Saturday, March 28, 2015

Spring Break without the Spring

This week was spring break, but the weather wasn’t very spring-like for me and most of my friends who also went home for break. A lot of my friends woke up to snow on the ground, making for a very chilly spring break.

Photo I took in the Formal Gardens on
campus last spring.
Hopefully once we return to Oxford for the rest of the semester spring will finally appear and all the snow flurries will dissolve (at least until winter).

In terms of the rest of the semester, April is looking like it will be a very busy month because of papers and projects. I intended to use my spring break to get ahead on all of these projects, but…

“The best laid schemes of mice and men often go awry.” –Translated from Robert Burns poem, “To a Mouse.”

At least, however, most of my friends have just as much work as I do over the next month and a half, so I’ll have company for the many days I intend to spend at the library.

However, a break in this dreadful wintery weather would certainly make these assignments a lot easier…

Saturday, March 21, 2015

YA Literature

This semester, I am taking EDT 423, Literature and Other Media for Adolescents. When I was in middle school, and in the first two years of high school, I was constantly reading.

In fact, I read so much that I created an Excel spreadsheet to track the books I was reading. I created several different formulas to track how many pages I read, how many books I gave up on reading because I didn’t like them, and several other criteria.

The Sky is Everywhere by Janddy Nelson is the
book I read for our realistic fiction genre.
I would go to the library and take out as many books as I could – oftentimes, I’d take out 9-12 books and ride home on my bike precariously holding them so I didn’t fall (which, by some miracle, I managed to never fall or drop a book).

So taking this class, I came in expecting to have read several of the books that we’re reading, but I was surprised to find that I have not read most of the books that my classmates and I have chosen for this class.

Most of this could be attributed to the fact that the books we choose to read should have been published within the last five years, and about five years ago is when I stopped reading for fun because reading for school kept me too busy.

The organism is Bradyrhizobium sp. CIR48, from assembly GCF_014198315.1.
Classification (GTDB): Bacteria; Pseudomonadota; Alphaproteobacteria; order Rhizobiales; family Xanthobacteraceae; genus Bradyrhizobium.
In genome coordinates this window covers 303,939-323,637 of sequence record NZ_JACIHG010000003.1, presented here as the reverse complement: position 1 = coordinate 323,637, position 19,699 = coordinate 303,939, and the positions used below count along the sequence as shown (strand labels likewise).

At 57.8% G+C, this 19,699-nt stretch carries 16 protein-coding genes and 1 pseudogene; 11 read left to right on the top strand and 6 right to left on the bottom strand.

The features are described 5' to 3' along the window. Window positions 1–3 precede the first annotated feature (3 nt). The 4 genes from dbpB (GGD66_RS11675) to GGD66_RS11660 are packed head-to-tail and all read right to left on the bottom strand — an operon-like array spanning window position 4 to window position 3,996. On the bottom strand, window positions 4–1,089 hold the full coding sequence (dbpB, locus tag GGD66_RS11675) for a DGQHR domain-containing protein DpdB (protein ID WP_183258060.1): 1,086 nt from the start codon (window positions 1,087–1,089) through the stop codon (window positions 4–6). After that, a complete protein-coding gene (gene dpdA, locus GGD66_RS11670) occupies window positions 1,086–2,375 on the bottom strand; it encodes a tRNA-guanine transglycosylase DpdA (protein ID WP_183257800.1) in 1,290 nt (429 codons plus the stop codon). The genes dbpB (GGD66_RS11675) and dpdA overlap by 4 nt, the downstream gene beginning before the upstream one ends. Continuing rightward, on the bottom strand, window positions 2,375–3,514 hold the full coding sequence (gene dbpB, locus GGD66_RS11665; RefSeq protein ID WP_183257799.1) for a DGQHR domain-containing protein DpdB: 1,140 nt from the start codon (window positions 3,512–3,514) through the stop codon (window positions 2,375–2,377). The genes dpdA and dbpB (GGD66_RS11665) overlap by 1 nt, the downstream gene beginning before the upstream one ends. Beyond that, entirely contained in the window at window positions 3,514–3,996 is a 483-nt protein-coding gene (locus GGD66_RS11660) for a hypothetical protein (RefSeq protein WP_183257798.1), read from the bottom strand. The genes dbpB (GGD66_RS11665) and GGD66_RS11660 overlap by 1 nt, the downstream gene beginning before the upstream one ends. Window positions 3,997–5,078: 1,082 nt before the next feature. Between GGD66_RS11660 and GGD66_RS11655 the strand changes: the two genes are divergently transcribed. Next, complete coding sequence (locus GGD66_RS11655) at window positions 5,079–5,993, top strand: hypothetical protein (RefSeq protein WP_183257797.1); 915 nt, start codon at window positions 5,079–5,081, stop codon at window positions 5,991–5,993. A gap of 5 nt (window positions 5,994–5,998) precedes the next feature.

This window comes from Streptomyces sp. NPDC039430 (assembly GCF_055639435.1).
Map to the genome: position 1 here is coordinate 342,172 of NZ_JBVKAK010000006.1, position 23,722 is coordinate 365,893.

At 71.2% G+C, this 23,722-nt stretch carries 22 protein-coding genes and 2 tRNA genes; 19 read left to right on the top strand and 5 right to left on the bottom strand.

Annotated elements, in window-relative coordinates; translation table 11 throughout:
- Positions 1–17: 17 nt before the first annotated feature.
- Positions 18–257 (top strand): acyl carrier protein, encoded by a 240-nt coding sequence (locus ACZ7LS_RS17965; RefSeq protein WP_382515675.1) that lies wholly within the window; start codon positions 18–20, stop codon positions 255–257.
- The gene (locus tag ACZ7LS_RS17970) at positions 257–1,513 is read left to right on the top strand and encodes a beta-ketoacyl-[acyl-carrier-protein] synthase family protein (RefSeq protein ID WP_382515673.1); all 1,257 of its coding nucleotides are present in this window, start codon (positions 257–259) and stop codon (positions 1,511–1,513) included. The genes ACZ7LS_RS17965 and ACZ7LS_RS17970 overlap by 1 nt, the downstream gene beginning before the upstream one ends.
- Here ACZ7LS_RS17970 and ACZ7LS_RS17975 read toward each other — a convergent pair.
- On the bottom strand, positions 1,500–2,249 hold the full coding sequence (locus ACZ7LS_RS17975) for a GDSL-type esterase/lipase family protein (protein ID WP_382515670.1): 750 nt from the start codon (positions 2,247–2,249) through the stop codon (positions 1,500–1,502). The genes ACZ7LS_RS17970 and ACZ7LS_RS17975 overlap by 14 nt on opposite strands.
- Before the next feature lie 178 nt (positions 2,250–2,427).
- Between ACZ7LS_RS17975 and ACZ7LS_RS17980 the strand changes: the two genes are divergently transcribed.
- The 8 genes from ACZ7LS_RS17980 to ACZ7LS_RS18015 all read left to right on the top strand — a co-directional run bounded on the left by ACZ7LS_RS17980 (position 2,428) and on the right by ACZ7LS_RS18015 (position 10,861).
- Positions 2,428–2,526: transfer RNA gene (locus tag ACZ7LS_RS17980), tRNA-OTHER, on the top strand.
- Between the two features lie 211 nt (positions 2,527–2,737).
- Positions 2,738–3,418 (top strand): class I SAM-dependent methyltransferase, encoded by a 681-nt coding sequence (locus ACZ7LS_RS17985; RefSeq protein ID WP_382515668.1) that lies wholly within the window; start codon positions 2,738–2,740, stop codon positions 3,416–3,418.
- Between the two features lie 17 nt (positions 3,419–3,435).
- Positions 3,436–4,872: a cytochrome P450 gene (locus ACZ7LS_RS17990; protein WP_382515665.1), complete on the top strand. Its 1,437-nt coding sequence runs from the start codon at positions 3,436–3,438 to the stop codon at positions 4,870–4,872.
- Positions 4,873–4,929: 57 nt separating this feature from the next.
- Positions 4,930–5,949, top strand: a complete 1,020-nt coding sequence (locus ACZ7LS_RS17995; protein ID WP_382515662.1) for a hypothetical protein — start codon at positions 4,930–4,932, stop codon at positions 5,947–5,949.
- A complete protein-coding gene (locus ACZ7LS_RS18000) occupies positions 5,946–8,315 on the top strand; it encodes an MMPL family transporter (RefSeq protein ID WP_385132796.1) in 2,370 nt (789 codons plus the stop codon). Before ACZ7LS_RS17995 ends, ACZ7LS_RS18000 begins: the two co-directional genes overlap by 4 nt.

But in conjunction with this class, it’s really cool to be in field and see the students reading the same books that my classmates and I are reading for this class.

Each week, we are given a genre and must pick a young adult book within this genre. So far, I have read a teen romance, an information book, a steampunk book, a poetry book, realistic fiction, and for the week after spring break, I am reading a picture book that can be used in a high school classroom.

Friday, March 13, 2015

Middle School Sure Has Changed

This past Monday, I began my middle school field placement. I am placed in a 7th and 8th grade classroom in a more rural district, which is a contrast from my high school field placement last semester, as well as where I went to school.

My coordinating teacher teaches an array of language arts classes, ranging from the basic language arts class, to advanced, and then she also teaches a college and career readiness class which is for students who will be first generation college students.

Monday was my first day in field, so I spent the day learning about how my coordinating teacher runs her classroom, and I also had the chance to get to know some of the students.

Being the youngest in my family, I have been removed from the middle school grades/ages for quite some time. I was really surprised to see how much things have changed in the seven or eight years since I was in 7th and 8th grade.

When I was in 7th and 8th grade, cell phones had just started to become slightly more commonplace among my peers, but it was still normal for students like me to not have a cell phone. As students trickled into the classroom, I noticed that a lot of them pulled out their phones, which I was somewhat surprised by, especially since students are not allowed to use them in class.

For the college and career readiness class, each student has been provided with a laptop so they can complete their homework, which also surprised me. I think this is a really interesting program they have implemented, so when I go into the school again on Monday, I am hoping to learn even more about it.